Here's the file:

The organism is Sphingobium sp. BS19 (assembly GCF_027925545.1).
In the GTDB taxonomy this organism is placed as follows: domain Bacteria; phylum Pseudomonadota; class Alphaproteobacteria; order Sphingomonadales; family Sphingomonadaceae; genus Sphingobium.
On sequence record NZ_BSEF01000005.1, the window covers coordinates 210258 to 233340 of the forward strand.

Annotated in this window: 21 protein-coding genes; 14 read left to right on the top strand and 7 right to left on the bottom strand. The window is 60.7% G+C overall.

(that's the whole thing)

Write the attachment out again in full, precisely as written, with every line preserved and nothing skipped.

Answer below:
The organism is Sphingobium sp. BS19 (assembly GCF_027925545.1).
In the GTDB taxonomy this organism is placed as follows: domain Bacteria; phylum Pseudomonadota; class Alphaproteobacteria; order Sphingomonadales; family Sphingomonadaceae; genus Sphingobium.
On sequence record NZ_BSEF01000005.1, the window covers coordinates 210258 to 233340 of the forward strand.

Annotated in this window: 21 protein-coding genes; 14 read left to right on the top strand and 7 right to left on the bottom strand. The window is 60.7% G+C overall.